Genetic diseases are familiar to all of us, even if we or a close friend/relative are not directly affected. They are diseases which can be passed on from generation to generation and can affect people for their whole lives. Defects in splicing are responsible for 15-50% of the genetic diseases out there. In this last post on splicing, I want to highlight how such defects can lead to disease using two examples.
Individuals with this syndrome exhibit problems in sex determination and kidney development. They also carry an increased risk of developing tumours in genitourinary regions.
Now if you remember from previous posts, I talked about how alternative splicing can allow different exons to be incorporated or excluded in the final mRNA. This can lead to the production of proteins that have different functions. In a healthy individual without the disease, this is exactly what happens. A particular gene leads to the production of 2 proteins of distinct function. One protein is involved in assisting the production of mRNA from other genes. The other is involved in regulating alternative splicing (we’ll come back to this in a minute). The ratio of these 2 proteins is very important in guiding correct sex determination and kidney development.
In individuals with Frasier syndrome, what happens is that there is a mutation that prevents exons from being included or excluded correctly. Alternative splicing therefore isn’t happening in the appropriate way. The 2 proteins are still made but they are not made in the right quantities. The ratio of the proteins is skewed. If you’re not a scientist, imagine this being a bit like baking cookies. You might need to add both sugar and salt but if you don’t add them in the correct amounts and their ratio is skewed, you’ll either get cookies which are too salty or sickeningly sweet.
So, not only is alternative splicing not happening correctly, one of the proteins which is involved in regulating alternative splicing is being produced at incorrect levels. This protein will affect the splicing of other mRNAs and the correct formation of other proteins.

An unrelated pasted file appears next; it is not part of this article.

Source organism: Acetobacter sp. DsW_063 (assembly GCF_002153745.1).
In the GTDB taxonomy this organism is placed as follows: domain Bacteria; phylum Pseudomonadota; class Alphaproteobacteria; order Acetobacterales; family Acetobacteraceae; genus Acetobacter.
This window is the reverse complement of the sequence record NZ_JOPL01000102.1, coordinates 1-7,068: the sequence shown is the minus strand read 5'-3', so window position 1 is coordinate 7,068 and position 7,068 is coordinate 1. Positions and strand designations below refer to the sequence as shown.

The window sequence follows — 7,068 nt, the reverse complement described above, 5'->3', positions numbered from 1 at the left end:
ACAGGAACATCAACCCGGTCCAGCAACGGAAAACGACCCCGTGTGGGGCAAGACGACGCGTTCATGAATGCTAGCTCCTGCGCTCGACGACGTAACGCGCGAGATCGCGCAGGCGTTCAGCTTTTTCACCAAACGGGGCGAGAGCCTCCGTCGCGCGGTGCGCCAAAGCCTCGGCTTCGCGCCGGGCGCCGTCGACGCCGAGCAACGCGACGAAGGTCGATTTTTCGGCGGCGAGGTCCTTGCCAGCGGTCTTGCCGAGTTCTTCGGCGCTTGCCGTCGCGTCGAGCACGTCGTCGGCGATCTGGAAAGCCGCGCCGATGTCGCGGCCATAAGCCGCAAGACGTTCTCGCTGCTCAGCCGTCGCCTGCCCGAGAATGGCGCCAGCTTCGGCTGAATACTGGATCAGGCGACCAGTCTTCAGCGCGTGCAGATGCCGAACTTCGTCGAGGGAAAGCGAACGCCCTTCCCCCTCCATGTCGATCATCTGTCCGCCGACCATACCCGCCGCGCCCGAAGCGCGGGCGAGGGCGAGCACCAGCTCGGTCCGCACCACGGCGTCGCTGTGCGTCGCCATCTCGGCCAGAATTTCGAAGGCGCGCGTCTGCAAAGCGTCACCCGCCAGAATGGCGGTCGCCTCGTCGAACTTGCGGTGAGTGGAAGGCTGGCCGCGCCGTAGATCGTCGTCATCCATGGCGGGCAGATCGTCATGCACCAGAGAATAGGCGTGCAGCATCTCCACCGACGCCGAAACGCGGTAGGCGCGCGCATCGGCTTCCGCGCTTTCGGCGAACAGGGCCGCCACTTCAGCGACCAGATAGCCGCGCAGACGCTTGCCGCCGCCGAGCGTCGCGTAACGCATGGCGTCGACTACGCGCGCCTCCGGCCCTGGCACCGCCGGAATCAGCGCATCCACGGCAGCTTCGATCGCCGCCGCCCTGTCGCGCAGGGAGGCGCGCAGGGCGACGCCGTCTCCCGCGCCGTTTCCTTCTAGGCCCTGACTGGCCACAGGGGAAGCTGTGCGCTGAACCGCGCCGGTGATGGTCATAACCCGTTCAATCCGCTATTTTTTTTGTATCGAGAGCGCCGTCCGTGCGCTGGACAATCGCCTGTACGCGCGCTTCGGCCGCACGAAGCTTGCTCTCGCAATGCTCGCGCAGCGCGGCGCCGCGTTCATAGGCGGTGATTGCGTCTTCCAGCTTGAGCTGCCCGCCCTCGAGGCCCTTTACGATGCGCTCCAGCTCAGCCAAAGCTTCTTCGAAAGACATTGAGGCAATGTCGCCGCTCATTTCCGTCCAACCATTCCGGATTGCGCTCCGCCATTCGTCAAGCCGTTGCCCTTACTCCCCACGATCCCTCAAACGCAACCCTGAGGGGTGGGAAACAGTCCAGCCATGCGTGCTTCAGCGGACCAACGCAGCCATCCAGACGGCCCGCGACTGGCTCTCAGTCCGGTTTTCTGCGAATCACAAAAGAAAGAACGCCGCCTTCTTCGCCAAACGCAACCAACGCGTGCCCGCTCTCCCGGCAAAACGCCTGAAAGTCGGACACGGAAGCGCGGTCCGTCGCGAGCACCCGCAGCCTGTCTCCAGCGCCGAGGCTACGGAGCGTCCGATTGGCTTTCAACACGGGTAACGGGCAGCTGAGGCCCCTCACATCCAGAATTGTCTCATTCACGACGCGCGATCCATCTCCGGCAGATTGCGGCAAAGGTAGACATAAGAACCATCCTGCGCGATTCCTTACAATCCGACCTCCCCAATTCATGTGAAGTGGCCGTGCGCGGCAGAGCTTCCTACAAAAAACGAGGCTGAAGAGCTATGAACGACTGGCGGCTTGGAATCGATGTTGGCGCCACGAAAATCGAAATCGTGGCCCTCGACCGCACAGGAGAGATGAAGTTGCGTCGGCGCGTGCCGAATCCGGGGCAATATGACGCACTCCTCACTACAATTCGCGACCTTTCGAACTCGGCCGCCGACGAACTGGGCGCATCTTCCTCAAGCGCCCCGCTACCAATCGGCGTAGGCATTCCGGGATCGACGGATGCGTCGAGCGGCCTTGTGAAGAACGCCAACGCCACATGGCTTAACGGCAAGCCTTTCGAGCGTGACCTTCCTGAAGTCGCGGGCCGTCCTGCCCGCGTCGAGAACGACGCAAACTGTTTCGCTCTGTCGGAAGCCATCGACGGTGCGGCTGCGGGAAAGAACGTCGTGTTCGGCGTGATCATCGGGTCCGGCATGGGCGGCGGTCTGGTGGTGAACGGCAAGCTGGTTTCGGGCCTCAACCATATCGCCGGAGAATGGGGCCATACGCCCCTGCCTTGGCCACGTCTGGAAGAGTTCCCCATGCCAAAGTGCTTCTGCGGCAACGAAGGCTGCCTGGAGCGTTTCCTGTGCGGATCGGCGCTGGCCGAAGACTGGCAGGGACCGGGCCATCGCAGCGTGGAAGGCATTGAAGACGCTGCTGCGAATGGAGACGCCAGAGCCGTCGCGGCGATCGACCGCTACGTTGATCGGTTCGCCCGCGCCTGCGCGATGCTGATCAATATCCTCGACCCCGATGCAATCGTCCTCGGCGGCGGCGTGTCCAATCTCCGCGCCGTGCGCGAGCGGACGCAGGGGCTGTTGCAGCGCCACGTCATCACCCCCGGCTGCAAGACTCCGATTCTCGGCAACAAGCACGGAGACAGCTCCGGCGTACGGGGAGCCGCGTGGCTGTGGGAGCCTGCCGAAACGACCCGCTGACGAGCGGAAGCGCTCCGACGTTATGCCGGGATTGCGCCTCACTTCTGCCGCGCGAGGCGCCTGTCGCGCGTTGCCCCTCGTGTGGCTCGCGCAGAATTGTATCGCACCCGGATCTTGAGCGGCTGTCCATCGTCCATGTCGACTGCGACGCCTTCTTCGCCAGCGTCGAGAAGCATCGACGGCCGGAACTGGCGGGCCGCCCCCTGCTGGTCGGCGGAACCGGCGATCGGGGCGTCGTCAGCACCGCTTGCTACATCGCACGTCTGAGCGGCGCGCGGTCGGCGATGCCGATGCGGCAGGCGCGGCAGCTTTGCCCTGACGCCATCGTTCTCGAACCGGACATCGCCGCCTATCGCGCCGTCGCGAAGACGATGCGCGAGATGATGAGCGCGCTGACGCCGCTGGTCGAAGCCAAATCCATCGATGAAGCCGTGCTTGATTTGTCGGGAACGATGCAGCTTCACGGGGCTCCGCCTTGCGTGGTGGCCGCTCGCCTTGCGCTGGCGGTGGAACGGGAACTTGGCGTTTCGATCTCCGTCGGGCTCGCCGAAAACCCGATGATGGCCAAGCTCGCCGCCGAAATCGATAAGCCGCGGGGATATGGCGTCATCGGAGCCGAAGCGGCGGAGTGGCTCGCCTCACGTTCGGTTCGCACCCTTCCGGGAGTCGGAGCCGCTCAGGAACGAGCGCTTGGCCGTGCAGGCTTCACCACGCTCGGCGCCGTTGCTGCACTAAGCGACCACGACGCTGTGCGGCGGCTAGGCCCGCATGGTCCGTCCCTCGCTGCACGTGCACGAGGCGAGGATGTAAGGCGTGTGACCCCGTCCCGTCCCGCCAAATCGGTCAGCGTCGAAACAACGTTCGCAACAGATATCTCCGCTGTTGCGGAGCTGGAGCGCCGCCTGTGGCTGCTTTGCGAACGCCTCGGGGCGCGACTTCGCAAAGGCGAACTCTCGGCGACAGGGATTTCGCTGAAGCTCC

Individuals with Myotonic Dystrophy (MD) have severe muscle weakness, due to this being a progressive muscle wasting disease, and insulin resistance.
In individuals with MD, a repeat expansion mutation in the DNA causes an abnormal mRNA to be produced. This abnormal mRNA has two effects. Firstly, it sequesters a protein known as MBNL in the nucleus. This means it anchors many copies of this protein and prevents them from doing their normal job which is to regulate splicing. Secondly, it stimulates a protein known as CELF to higher than normal levels. CELF is also involved in regulating splicing.
During regular development, MBNL activity increases and CELF activity decreases - this is the case in individuals without MD. However, those who do have MD have this balance or ratio disrupted because of the anchoring and stimulating I just described. This disruption in the balance of these proteins that regulate alternative splicing leads to proteins such as the insulin receptor not being produced properly.
What I hope to have done, with these three posts on splicing, is illustrate the importance of splicing. Scientists all over the world are working to understand alternative splicing - how it is regulated, where and by what. Not only because it poses interesting intellectual questions but also because defects in splicing affect many people with genetic diseases and this could potentially be a point of therapeutic intervention in the future.